It is the newest discovery since finding out that eating peanuts and drinking coffee could actually be good for the health of the heart.
The new study conducted by the Universities of Aberdeen, Manchester, Cambridge and East Anglia in the United Kingdom shows that consuming up to one hundred grams of chocolate per day is connected to decrease heart disease and stroke risk. The researchers stated there also does not seem to be proof that cutting out chocolate to reduce the chances of cardiovascular disease.
The researchers determined the conclusion through a studying more than twenty-thousand adults that monitor the impact of diet on the health of individuals in England. In addition, they drew from studies looking at connections between chocolate and cardiovascular disease of more than 150,000 people.
Phyo Myint, a professor at the University of Aberdeen School of Medicine & Dentistry, says it’s clear from the study that more chocolate intake is linked to less of a risk of future cardiovascular events.
Myint says the study indicates that milk chocolate, which is thought of to be not as healthy than dark chocolate, was the kind of chocolate consumed by the residents, but he states dark chocolate may have similar positive health effects.
The research results, which was comprised of more than 9,000 men and 11,000 women that were observed for about twelve years, showed over 3,000 experienced non-fatal or fatal coronary heart disease or strokes.
The results showed that compared with those who did not eat chocolate, more intake was connected to an eleven percent lower risk of cardiovascular disease and twenty-five percent less risk of associated death, Myint says. It was also linked to a nine percent lower chance of hospital admission or fatality as a result of coronary heart disease, after taking account of dietary factors, he says.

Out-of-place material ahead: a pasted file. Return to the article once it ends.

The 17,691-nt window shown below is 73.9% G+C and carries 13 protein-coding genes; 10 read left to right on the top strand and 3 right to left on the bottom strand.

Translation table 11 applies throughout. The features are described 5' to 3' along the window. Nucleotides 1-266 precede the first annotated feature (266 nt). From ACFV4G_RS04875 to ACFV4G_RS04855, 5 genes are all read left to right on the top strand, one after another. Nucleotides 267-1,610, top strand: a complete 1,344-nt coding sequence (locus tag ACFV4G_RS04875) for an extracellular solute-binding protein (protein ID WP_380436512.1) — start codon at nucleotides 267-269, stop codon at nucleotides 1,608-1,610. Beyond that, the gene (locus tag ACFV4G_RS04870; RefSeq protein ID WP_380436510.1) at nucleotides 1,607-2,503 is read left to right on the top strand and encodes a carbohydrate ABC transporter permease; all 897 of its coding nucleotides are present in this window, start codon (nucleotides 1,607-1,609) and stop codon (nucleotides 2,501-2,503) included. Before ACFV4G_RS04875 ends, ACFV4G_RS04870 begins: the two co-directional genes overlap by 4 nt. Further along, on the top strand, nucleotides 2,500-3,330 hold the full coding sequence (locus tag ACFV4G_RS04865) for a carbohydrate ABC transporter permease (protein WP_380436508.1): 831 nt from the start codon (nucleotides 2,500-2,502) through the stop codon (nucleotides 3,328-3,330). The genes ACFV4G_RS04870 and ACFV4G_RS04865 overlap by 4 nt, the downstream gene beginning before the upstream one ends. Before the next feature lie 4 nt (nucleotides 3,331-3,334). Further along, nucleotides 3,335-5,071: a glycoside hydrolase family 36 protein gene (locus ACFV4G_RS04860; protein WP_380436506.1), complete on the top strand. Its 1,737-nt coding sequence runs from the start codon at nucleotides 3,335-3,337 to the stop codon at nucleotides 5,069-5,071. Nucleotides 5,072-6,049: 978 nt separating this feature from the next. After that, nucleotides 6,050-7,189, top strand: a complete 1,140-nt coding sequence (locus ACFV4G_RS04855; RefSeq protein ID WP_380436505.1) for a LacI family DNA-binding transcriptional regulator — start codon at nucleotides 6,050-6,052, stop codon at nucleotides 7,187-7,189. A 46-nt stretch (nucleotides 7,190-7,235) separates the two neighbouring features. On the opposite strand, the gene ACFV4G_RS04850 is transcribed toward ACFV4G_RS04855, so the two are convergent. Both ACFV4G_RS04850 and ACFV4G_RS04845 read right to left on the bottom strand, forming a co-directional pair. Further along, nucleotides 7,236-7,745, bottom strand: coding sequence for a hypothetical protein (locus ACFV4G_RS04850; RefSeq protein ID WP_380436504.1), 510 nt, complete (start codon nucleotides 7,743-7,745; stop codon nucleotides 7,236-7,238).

According to Myint, with more chocolate consumed there was with less of a risk for stroke, even with possible risk factors.
Because this research is based on what was observed, Myint states that there are no solid conclusions in regards to cause and effect that can be determined. In addition, he says that the research is based on a biased recall and may underestimate items consumed.
Reverse causation – those with a more of a risk for cardiovascular disease consuming less chocolate and foods with chocolate in it than those who are healthier, may also help to give an explanation of the results, Myint states.
So, indulge that scrumptious, tasty bite of chocolate!
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Contact Person: Abby Tegnelia
Country: United States